Author Archives: Michael Kitching

“However beautiful the strategy, you should occasionally look at the results”— Winston Churchill

Two months ago I wrote an article for this site. I spoke about how for the Liberal Democrats, tactics have become our strategy. In the time since, an election review has kicked off and internally there have been many conversations about what our strategy should be in the coming years. Most of what has been suggested, however, has not been about strategy. It has still been about conflating strategy with electoral operations and tactics.

That’s why I’ve responded to Mark Pack’s request for feedback on our strategy and what it should look like in the future, with this letter. I hope you will input your thoughts too!

We still fail to articulate what the vision and grand strategy is for our party. What sort of a party do we want to be in ten years, when the conservatives most likely face the election that will remove them from power? Who do we want to stand for and most importantly what course of action, at the topline, most basic level, must we take to get there?

Simply cobbling together a disparate core vote, that we adapt slightly after each failed election campaign will not take us to the end of that journey, especially while our national politicians choose short term opportunism over the alternative.

Posted in Op-eds | Tagged | 12 Comments

When tactics become strategy

The great strategist B H  Lidell Hart wrote: “The only thing harder than getting a new idea into the military mind is to get an old one out.” We can take from this many of the problems facing our party today. Following a decade of relative failure, we face an existential crisis and are in dire need of a rethink.

Many, including me, have written here in recent months about specific failings we’ve made, things we’ve overlooked or miscalculations that have occurred. But I think that much about how we operate as a party is fundamentally flawed – because we fail …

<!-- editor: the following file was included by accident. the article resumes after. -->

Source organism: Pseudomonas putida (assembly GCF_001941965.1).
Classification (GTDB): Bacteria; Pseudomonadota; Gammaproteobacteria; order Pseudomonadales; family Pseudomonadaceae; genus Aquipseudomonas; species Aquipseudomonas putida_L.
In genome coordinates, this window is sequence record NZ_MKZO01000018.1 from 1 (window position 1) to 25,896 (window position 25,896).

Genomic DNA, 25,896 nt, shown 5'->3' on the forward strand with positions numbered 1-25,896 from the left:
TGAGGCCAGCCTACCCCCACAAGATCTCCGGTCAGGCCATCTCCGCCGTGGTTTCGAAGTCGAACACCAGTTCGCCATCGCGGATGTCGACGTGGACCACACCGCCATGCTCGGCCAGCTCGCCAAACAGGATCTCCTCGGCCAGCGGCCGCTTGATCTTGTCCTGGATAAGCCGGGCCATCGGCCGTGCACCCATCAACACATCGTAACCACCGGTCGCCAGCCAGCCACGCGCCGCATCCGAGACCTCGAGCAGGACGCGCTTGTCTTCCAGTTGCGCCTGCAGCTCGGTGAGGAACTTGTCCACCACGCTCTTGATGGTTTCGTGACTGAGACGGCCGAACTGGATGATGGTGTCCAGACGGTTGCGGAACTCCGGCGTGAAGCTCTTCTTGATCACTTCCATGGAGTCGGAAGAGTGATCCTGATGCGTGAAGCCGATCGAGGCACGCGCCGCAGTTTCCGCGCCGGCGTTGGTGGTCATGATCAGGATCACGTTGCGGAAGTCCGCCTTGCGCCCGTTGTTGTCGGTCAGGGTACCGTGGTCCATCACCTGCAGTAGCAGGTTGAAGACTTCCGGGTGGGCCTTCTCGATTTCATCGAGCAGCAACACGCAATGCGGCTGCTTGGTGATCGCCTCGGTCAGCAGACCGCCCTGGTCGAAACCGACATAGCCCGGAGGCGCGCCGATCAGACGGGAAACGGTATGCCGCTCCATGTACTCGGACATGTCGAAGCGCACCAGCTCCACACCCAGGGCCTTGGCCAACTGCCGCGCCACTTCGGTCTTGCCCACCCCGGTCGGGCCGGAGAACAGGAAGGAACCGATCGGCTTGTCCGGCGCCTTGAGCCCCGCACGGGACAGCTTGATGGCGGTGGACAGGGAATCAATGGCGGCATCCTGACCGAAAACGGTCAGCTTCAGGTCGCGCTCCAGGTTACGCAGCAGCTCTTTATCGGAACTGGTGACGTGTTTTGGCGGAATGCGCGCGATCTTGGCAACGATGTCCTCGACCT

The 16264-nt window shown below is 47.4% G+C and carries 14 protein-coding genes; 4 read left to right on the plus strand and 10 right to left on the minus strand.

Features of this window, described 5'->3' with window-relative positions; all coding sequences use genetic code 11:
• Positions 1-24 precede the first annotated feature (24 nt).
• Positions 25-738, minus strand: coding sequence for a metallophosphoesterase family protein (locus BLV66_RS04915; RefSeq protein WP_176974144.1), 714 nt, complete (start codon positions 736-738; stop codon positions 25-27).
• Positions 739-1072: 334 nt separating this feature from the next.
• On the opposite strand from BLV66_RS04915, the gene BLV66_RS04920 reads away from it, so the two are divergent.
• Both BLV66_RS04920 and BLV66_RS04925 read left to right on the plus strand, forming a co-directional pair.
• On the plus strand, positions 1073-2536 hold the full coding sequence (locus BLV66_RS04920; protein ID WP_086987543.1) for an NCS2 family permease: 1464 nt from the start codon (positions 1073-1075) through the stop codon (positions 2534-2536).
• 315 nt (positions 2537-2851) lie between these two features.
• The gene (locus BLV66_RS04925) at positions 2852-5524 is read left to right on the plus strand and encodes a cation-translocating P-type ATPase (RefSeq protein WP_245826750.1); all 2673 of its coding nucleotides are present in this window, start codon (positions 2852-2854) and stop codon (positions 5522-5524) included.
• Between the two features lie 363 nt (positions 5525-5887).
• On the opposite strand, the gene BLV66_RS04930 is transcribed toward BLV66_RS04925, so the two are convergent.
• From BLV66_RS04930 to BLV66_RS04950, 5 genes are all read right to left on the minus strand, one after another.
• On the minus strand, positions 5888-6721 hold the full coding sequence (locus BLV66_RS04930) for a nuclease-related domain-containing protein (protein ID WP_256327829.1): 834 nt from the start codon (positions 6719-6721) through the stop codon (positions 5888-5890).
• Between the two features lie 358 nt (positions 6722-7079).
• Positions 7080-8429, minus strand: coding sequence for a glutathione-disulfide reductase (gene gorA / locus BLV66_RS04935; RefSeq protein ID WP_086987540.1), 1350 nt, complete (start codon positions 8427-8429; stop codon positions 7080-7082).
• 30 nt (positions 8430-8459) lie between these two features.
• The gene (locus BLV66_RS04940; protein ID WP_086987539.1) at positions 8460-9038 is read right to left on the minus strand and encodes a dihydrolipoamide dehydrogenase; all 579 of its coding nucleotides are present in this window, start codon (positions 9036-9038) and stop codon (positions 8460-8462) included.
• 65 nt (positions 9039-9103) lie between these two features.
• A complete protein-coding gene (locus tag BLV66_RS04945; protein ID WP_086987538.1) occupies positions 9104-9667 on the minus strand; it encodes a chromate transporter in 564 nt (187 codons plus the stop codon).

Posted in Op-eds | Tagged | 32 Comments

Listening to people about immigration

When I wrote another Lib Dem Voice article a couple of months ago to share some thoughts following the General Election, I had one line in it that said we need to come up with Liberal answers to some people’s genuine concerns about how immigration has affected them, beyond calling them racist. Following that I was called racist myself and told that I shouldn’t be welcome in the Lib Dems.

So before this article I feel it necessary to say strongly, I support the free movement of people, and we should fight tooth and nail for it. In fact if anything, a freer and more open system that encompasses far more of the world would clearly be of great economic and social value to our country and our freedoms.

We cannot, however, deny that a large part of the electoral coalition the Conservatives have built, is around concerns about how migration has affected local communities. Many of these voters are undoubtedly people who in the past ten or twenty years, voted Lib Dem.